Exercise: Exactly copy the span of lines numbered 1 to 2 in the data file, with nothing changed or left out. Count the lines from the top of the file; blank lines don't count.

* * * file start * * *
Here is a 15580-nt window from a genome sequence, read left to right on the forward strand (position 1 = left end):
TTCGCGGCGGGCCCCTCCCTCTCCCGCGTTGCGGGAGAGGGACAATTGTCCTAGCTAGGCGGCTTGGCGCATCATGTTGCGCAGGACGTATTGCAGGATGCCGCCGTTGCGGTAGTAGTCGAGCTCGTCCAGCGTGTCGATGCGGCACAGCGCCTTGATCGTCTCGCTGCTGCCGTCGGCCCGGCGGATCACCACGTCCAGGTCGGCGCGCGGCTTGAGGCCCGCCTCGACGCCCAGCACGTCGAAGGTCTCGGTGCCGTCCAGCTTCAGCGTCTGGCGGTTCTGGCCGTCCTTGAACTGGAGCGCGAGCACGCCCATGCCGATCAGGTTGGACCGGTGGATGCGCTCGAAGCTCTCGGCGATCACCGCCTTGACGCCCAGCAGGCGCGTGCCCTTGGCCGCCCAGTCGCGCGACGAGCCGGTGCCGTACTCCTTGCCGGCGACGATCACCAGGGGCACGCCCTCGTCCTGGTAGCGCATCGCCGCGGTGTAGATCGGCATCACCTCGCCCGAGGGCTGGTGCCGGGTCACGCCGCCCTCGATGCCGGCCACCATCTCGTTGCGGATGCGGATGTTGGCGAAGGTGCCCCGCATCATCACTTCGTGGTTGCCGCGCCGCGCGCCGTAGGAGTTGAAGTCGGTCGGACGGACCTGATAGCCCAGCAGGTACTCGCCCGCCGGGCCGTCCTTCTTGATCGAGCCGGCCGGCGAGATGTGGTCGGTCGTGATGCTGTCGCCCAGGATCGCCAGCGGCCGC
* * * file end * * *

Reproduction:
Here is a 15580-nt window from a genome sequence, read left to right on the forward strand (position 1 = left end):
TTCGCGGCGGGCCCCTCCCTCTCCCGCGTTGCGGGAGAGGGACAATTGTCCTAGCTAGGCGGCTTGGCGCATCATGTTGCGCAGGACGTATTGCAGGATGCCGCCGTTGCGGTAGTAGTCGAGCTCGTCCAGCGTGTCGATGCGGCACAGCGCCTTGATCGTCTCGCTGCTGCCGTCGGCCCGGCGGATCACCACGTCCAGGTCGGCGCGCGGCTTGAGGCCCGCCTCGACGCCCAGCACGTCGAAGGTCTCGGTGCCGTCCAGCTTCAGCGTCTGGCGGTTCTGGCCGTCCTTGAACTGGAGCGCGAGCACGCCCATGCCGATCAGGTTGGACCGGTGGATGCGCTCGAAGCTCTCGGCGATCACCGCCTTGACGCCCAGCAGGCGCGTGCCCTTGGCCGCCCAGTCGCGCGACGAGCCGGTGCCGTACTCCTTGCCGGCGACGATCACCAGGGGCACGCCCTCGTCCTGGTAGCGCATCGCCGCGGTGTAGATCGGCATCACCTCGCCCGAGGGCTGGTGCCGGGTCACGCCGCCCTCGATGCCGGCCACCATCTCGTTGCGGATGCGGATGTTGGCGAAGGTGCCCCGCATCATCACTTCGTGGTTGCCGCGCCGCGCGCCGTAGGAGTTGAAGTCGGTCGGACGGACCTGATAGCCCAGCAGGTACTCGCCCGCCGGGCCGTCCTTCTTGATCGAGCCGGCCGGCGAGATGTGGTCGGTCGTGATGCTGTCGCCCAGGATCGCCAGCGGCCGC